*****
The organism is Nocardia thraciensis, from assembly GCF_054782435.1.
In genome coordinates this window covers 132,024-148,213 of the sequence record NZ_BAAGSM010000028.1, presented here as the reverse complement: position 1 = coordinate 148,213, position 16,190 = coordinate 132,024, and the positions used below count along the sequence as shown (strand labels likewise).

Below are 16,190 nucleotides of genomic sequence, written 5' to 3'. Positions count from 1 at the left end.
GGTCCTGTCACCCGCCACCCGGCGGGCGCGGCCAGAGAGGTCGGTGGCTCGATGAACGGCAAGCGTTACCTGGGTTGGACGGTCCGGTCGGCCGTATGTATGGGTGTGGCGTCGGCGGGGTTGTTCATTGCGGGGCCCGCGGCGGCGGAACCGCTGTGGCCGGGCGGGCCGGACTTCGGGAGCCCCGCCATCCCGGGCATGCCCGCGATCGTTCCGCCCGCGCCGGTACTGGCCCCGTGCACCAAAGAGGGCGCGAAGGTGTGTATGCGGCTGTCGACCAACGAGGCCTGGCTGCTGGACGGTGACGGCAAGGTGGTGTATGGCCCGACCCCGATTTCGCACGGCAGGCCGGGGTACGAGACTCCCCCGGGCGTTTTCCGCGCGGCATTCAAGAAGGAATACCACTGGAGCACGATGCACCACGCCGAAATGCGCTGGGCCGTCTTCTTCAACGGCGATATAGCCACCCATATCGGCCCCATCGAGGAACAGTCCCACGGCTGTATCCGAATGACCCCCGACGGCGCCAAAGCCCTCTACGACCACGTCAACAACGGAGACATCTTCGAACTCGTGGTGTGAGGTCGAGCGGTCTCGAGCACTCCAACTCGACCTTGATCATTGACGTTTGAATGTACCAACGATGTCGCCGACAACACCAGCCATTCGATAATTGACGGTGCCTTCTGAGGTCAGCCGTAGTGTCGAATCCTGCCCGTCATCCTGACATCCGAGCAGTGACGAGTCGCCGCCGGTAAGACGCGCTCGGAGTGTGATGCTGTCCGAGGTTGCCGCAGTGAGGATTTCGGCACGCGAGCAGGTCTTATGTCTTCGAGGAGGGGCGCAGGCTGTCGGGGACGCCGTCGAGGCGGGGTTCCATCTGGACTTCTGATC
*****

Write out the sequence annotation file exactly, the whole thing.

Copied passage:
The organism is Nocardia thraciensis, from assembly GCF_054782435.1.
In genome coordinates this window covers 132,024-148,213 of the sequence record NZ_BAAGSM010000028.1, presented here as the reverse complement: position 1 = coordinate 148,213, position 16,190 = coordinate 132,024, and the positions used below count along the sequence as shown (strand labels likewise).

Below are 16,190 nucleotides of genomic sequence, written 5' to 3'. Positions count from 1 at the left end.
GGTCCTGTCACCCGCCACCCGGCGGGCGCGGCCAGAGAGGTCGGTGGCTCGATGAACGGCAAGCGTTACCTGGGTTGGACGGTCCGGTCGGCCGTATGTATGGGTGTGGCGTCGGCGGGGTTGTTCATTGCGGGGCCCGCGGCGGCGGAACCGCTGTGGCCGGGCGGGCCGGACTTCGGGAGCCCCGCCATCCCGGGCATGCCCGCGATCGTTCCGCCCGCGCCGGTACTGGCCCCGTGCACCAAAGAGGGCGCGAAGGTGTGTATGCGGCTGTCGACCAACGAGGCCTGGCTGCTGGACGGTGACGGCAAGGTGGTGTATGGCCCGACCCCGATTTCGCACGGCAGGCCGGGGTACGAGACTCCCCCGGGCGTTTTCCGCGCGGCATTCAAGAAGGAATACCACTGGAGCACGATGCACCACGCCGAAATGCGCTGGGCCGTCTTCTTCAACGGCGATATAGCCACCCATATCGGCCCCATCGAGGAACAGTCCCACGGCTGTATCCGAATGACCCCCGACGGCGCCAAAGCCCTCTACGACCACGTCAACAACGGAGACATCTTCGAACTCGTGGTGTGAGGTCGAGCGGTCTCGAGCACTCCAACTCGACCTTGATCATTGACGTTTGAATGTACCAACGATGTCGCCGACAACACCAGCCATTCGATAATTGACGGTGCCTTCTGAGGTCAGCCGTAGTGTCGAATCCTGCCCGTCATCCTGACATCCGAGCAGTGACGAGTCGCCGCCGGTAAGACGCGCTCGGAGTGTGATGCTGTCCGAGGTTGCCGCAGTGAGGATTTCGGCACGCGAGCAGGTCTTATGTCTTCGAGGAGGGGCGCAGGCTGTCGGGGACGCCGTCGAGGCGGGGTTCCATCTGGACTTCTGATC